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Plan Do Check Act (PDCA) How it Applies To Business Continuity

Posted on June 30, 2010 by Jacque Rupert

The business continuity industry has heard a lot about Plan, Do, Check Act (PDCA) recently. Nearly every emerging standard is following this approach, from BS 25999 and NFPA 1600 (2010 edition) to the new American business continuity standard being created by ASIS. However, there seems to be a lot of confusion about what PDCA is and what it means for business continuity. The PDCA model is the basic building block of a management system, focused on weaving management-level decision making into traditional program practices. The traditional business continuity program activities, like a business impact analysis and plan development, fall mostly into one of the categories (do) see figure 1 but the value of PDCA is that management input and feedback wraps around these activities, thus ensuring continuous improvement. The following sections break down the components of a PDCA approach to business continuity, with a focus on which activities will provide your organizations program the most value.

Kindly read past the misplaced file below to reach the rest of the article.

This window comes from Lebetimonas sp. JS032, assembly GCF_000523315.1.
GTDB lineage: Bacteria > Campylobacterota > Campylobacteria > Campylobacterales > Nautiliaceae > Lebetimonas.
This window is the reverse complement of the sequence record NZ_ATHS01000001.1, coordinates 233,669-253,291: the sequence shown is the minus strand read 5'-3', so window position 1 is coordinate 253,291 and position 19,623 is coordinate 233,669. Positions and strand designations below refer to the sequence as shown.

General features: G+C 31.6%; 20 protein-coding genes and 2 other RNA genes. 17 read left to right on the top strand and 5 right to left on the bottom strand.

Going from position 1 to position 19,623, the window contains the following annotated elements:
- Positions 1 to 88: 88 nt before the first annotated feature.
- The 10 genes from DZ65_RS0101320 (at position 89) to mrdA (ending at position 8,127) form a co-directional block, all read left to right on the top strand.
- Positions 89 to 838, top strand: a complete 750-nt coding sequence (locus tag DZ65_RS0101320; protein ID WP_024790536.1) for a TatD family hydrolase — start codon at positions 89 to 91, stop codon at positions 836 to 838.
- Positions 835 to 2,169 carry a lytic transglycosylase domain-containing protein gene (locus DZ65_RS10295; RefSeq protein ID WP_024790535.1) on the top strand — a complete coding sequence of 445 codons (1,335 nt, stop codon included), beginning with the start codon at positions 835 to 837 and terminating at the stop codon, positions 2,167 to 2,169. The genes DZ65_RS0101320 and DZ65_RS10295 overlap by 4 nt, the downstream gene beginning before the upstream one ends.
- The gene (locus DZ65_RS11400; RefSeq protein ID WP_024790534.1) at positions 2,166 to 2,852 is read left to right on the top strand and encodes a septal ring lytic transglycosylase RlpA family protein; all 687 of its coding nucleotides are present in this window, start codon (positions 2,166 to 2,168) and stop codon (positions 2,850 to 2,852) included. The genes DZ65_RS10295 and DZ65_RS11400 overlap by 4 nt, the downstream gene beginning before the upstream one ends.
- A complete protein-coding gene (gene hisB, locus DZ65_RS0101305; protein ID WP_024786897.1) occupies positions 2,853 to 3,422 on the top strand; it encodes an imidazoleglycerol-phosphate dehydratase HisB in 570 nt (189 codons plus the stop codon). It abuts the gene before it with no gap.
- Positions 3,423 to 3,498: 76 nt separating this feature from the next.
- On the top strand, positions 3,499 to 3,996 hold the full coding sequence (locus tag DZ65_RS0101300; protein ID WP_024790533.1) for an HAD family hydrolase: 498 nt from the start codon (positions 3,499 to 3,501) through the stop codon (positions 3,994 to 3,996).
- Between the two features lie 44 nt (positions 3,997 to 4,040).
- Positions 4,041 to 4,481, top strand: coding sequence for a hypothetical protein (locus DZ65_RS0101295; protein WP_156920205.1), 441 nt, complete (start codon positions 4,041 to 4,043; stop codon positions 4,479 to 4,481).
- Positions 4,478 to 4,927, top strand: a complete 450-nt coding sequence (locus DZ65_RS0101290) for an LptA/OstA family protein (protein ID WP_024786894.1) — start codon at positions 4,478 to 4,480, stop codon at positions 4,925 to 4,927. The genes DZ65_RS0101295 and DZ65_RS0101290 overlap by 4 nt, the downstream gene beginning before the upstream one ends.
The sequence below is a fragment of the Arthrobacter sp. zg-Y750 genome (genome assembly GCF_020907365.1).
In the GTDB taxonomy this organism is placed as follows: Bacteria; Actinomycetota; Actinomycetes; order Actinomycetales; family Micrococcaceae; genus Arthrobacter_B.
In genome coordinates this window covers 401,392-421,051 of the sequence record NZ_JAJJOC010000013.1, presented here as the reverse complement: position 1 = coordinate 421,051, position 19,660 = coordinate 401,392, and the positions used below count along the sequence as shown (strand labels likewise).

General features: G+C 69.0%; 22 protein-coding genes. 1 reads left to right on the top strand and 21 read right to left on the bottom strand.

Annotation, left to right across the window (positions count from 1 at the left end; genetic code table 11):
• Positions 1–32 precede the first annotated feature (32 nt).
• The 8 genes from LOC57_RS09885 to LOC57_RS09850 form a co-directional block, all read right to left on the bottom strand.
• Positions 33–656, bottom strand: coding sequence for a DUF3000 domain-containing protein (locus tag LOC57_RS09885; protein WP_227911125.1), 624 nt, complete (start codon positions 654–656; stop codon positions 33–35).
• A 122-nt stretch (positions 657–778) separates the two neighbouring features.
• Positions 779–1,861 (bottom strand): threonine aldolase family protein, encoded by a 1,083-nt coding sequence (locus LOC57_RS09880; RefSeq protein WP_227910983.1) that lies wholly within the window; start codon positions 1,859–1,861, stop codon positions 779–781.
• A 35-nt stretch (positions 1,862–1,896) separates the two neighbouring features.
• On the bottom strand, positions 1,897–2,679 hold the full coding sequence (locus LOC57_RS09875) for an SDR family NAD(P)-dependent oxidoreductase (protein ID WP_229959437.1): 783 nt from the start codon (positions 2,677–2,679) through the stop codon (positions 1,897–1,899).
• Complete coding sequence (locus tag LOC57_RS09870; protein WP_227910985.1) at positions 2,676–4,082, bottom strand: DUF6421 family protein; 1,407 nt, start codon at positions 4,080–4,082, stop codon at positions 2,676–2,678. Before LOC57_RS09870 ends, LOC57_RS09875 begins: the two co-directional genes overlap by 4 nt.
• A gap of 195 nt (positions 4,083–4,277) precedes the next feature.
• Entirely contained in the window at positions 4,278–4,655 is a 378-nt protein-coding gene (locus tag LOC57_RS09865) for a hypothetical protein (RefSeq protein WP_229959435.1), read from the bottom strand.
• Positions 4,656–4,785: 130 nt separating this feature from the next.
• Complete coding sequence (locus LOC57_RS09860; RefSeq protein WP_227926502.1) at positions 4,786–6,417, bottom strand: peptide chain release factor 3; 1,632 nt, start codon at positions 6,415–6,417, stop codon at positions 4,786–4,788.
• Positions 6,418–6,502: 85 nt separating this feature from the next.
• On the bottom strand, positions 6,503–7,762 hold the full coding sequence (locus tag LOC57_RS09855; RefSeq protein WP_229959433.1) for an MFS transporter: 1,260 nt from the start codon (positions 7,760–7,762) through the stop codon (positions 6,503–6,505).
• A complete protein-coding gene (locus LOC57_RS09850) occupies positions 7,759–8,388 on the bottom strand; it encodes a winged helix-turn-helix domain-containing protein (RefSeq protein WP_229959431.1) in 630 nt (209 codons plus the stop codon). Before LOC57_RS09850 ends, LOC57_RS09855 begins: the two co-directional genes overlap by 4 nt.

Plan The plan process establishes objectives, targets, controls, processes and procedures for the program to deliver results in accordance with an organizations overall policies and objectives. Related to business continuity, this involves defining the business continuity management program; including identifying standards, creating a policy statement, appointing a program sponsor and steering committee, and establishing an initial program scope and risk tolerance. One of the most important plan activities is for executive management to identify what they want to protect and recover with respect to their business continuity program. These are typically stated as critical products and services. Of note, phrasing the key objectives of the business continuity program as key organizational outputs helps to position the business continuity program in managements language, thus gaining understanding, support, and involvement from management. Do The do process implements and operates the business continuity policy, controls, processes and procedures. This includes a number of actions in order to understand, strategize, plan, and test the organization for business continuity events. As mentioned earlier, the do process is where the common business continuity tasks are performed. The first step in do is to perform a business impact analysis, or BIA, as well as a risk assessment. The business impact analysis maps critical products and services to individual departments and activities, and seeks to identify recovery objectives for each. The purpose of the risk assessment is to describe the outcomes from disruptive events and the suitability of current-state controls to prevent the disruptive event from occurring, as well as control recommendations to align with the organizations risk tolerance. The second step is the identification of risk mitigation, response and recovery strategy options, and once selected, the implementation of these risk treatments. The third step of do, involves developing plan documentation,